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Pollution by the health sector, drug shortages, and physician conscience rights in this week’s top Canadian health news.

Health News Recap

  • Canada’s health sector is among the worst in the world in terms of greenhouse gas pollution, according to a policy brief accompanying the latest Lancet Countdown report on climate change and health. Health care is responsible for 4.6% of Canada’s total emissions, resulting in 23 000 years of life lost every year due to disability or early death.
  • Health Canada reported shortages of close to 2000 drugs, including chemotherapy drugs, blood pressure medications and pain killers. An ongoing national shortage of the breast cancer drug tamoxifen has some pharmacies limiting sales and advising patients to take half doses to make supplies last longer.
  • The Ontario government started merging the province’s six health agencies and 14 local health integration networks into a new super agency called Ontario Health. The province laid off the CEOs of nine local health integration networks; five CEOs will stay on until the networks are eliminated entirely.
  • British Columbia announced tougher restrictions on vaping, including limiting both the amount of nicotine in products and the places where flavored products may be sold. So far, Health Canada has confirmed three probable cases of vaping-related illness in BC, as well as five in New Brunswick and two in Quebec.
  • Ontario will adopt a digital-first health strategy by 2021-22 to provide more health services via video and allow patients to book appointments and review health records online. The government also committed to strengthen laws protecting personal health information.
  • A study conducted by Prince Edward Island’s publicly funded long-term care homes stopped or reduced antipsychotic medication use for half of participating dementia patients without worsening aggressive behaviors among those patients. The study combined reducing antipsychotics with alternative activities, including exercise, pet therapy and music therapy.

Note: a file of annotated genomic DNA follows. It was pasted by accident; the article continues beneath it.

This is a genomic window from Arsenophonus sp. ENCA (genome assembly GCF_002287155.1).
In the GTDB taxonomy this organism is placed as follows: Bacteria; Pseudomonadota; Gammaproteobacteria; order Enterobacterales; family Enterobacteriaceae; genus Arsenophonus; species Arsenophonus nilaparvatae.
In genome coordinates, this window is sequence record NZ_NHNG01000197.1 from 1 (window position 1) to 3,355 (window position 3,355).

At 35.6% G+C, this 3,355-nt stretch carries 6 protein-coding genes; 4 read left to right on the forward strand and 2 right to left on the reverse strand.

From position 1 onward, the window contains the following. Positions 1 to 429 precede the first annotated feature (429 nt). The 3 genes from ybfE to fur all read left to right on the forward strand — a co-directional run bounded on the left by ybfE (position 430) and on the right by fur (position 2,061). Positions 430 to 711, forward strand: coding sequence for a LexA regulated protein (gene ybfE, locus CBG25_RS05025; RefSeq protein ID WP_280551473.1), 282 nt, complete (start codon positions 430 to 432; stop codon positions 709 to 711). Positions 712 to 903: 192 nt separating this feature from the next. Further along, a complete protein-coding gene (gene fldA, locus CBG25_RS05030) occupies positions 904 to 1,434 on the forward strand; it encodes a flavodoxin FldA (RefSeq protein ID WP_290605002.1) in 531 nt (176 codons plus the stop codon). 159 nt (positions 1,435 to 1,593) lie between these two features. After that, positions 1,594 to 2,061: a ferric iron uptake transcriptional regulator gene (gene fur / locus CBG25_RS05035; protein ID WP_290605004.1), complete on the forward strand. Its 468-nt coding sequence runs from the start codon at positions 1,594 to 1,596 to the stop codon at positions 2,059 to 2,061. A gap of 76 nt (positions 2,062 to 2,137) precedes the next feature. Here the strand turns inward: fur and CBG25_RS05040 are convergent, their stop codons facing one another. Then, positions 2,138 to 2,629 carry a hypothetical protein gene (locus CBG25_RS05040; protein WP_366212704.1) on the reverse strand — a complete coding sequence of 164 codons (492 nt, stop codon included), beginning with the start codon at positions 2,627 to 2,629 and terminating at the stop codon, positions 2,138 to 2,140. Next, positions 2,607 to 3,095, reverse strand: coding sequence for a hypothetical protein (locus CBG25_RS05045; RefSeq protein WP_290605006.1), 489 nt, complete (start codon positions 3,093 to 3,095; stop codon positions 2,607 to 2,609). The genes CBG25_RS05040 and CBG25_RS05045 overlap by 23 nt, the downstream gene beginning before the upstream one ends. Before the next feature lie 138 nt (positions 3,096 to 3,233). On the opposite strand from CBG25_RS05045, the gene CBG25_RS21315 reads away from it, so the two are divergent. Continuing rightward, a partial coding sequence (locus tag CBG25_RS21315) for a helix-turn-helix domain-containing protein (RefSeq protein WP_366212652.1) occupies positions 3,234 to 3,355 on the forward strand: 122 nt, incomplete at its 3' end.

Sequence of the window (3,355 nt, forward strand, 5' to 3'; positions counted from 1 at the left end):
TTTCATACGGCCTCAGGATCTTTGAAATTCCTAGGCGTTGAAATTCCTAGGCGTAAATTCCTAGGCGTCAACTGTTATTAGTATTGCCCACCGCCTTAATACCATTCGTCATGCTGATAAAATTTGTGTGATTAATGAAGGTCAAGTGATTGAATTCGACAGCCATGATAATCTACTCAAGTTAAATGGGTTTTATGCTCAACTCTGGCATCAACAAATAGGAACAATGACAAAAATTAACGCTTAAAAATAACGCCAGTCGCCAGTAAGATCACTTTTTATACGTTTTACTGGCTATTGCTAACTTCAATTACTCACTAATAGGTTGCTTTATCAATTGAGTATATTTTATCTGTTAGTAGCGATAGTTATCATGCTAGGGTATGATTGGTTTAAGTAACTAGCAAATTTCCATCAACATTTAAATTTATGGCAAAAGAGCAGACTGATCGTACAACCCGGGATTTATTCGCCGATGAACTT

• Proposed legislation to protect the conscience rights of medical professionals under Alberta’s human rights act is “unnecessary and inappropriate,” according to Alberta Medical Association President Dr. Christine Molnar. Conscientious objectors can already refuse to provide services and the proposed legislation may further complicate access to care, Molnar warned.
  • Supporters of a New Brunswick clinic that’s facing closure because the province won’t fund it to provide abortions said the new federal government hasn’t taken promised action to ensure the clinic stays open. Prime Minister Justin Trudeau committed on the campaign trail to contact New Brunswick Premier Blaine Higgs about the clinic and coverage of abortions in the province.
  • Newfoundland and Labrador’s health department apologized for a privacy breach after a binder containing the personal health information of some 3300 people went missing two years ago. The binder tracked reimbursement records for a provincial dental care program between 2015 and 2018.
  • Quebec will cap parking fees at all public health institutions, including hospitals, long-term care facilities and community service centres by June 2020. Residents in long-term care facilities can also choose two regular visitors to receive unlimited free parking.

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